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Table of Contents   
ORIGINAL RESEARCH  
Year : 2017  |  Volume : 28  |  Issue : 3  |  Page : 248-251
Evaluation of analgesic and anti-inflammatory activity of a combination of tramadol-ibuprofen in experimental animals


Department of Pharmacology, Melmaruvathur Adhiparasakthi Institute of Medical Sciences and Research (Affiliated to Tamil Nadu, Dr. MGR Medical University), Kancheepuram, Tamil Nadu, India

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Date of Web Publication14-Jul-2017
 

   Abstract 

Background: Pain is the major concern of patients attending dental clinics, and satisfactory pain relief has always been difficult to achieve. Since the pathophysiology of pain is a complex, central and peripheral nervous system process, combined analgesic regimens with different mechanisms of action as a multimodal approach are becoming popular among the clinicians and dentists. Objectives: The aim of the present study was to evaluate the analgesic and anti-inflammatory activity of ibuprofen and tramadol when used alone or in combination in animal models of pain and inflammation. Animals and Methods: The animals were divided into six groups with six animals in each group. Analgesic activity was assessed by hot plate method in rats and by acetic acid-induced writhing test in mice. Paw edema model in rats after induction with 0.1 mL of 1% carrageenan was used to assess the anti-inflammatory activity. Statistical Analysis: Analysis of variance followed by Tukey's honestly significant difference post hoc test was used for statistical analysis. Results and Conclusion: Combined use of tramadol and ibuprofen provided enhanced analgesic and anti-inflammatory effects in animal models of pain and inflammation.

Keywords: Analgesia, anti-inflammatory activity, ibuprofen, tramadol

How to cite this article:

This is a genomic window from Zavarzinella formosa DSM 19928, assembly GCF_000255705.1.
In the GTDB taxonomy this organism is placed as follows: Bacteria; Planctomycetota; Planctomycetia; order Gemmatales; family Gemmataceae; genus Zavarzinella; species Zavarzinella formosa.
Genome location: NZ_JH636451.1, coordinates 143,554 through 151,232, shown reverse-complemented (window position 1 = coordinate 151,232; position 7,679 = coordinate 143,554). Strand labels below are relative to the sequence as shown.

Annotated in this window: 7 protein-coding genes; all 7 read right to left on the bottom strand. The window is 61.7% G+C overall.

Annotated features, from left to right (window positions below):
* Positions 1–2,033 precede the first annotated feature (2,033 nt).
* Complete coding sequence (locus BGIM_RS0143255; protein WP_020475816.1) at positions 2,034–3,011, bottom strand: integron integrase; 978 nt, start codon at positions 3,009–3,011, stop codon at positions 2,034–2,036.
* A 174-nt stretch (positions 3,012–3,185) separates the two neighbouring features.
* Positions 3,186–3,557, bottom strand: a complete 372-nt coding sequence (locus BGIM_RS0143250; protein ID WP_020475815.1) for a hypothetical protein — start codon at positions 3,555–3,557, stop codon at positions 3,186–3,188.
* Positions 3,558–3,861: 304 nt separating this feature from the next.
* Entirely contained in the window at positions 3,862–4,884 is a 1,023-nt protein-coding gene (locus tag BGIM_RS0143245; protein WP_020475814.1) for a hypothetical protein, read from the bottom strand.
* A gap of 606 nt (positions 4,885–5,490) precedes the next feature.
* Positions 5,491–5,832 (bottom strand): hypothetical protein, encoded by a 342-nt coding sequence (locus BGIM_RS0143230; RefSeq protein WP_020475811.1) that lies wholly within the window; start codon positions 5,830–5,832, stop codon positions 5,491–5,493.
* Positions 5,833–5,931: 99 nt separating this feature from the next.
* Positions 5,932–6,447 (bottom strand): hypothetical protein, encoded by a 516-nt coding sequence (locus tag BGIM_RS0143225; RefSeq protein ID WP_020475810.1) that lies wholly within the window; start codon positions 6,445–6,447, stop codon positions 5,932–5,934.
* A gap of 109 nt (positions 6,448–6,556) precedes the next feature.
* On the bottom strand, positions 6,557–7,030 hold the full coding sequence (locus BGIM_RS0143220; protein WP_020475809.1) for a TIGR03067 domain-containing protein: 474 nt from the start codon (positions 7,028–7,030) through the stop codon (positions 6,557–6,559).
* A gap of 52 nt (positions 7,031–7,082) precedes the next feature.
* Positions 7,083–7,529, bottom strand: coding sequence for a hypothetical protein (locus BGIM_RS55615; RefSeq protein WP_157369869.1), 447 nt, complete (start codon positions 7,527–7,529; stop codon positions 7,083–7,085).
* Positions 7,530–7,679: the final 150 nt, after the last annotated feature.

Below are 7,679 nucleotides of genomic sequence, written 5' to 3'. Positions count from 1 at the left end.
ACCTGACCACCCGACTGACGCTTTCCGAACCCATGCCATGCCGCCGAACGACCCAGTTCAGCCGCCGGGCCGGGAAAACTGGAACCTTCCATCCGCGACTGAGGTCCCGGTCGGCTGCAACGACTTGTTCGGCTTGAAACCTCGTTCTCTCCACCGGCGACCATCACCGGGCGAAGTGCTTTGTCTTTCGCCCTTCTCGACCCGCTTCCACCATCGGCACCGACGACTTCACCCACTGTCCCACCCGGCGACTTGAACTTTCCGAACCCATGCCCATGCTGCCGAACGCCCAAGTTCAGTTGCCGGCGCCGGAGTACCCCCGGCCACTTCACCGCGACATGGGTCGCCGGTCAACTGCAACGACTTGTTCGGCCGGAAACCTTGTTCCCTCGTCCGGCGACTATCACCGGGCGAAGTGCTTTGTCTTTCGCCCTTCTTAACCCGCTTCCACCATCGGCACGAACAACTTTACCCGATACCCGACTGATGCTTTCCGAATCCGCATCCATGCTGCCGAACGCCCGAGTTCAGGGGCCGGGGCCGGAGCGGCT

Suthakaran C, Kayalvizhi MK, Nithya K, Raja TA. Evaluation of analgesic and anti-inflammatory activity of a combination of tramadol-ibuprofen in experimental animals. Indian J Dent Res 2017;28:248-51

How to cite this URL:
Suthakaran C, Kayalvizhi MK, Nithya K, Raja TA. Evaluation of analgesic and anti-inflammatory activity of a combination of tramadol-ibuprofen in experimental animals. Indian J Dent Res [serial online] 2017 [cited 2017 Sep 21];28:248-51. Available from: http://www.ijdr.in/text.asp?2017/28/3/248/210686

   Introduction Top


Pain is the major concern of patients attending dental clinics, and satisfactory pain relief has always been difficult to achieve. An experience of poorly managed pain related to dental treatment may lead patients to avoid or postpone treatment. A recent update on relative efficacy of oral analgesics after third molar extraction indicated that no single drug is effective in all patients and that even the best drugs failed to provide good levels of pain relief in at least 30%.[1]

Ibuprofen, a 2-proprionic acid derivative, is a peripherally acting nonsteroidal anti-inflammatory drug (NSAID) that works through a reversible and balanced COX-1/COX-2 inhibition. It has been evaluated extensively in postoperative dental pain, and several studies support its efficacy.[2] Despite its clinical efficacy, some patients do not receive adequate relief from a normal therapeutic dose because of its relatively flat dose–response relationship. The traditional approach to overcome this well-recognized limitation is to combine a therapeutic dose of ibuprofen with another agent such as paracetamol or codeine that provides additive analgesia but without an unacceptable increase in the incidence of adverse effects.[3]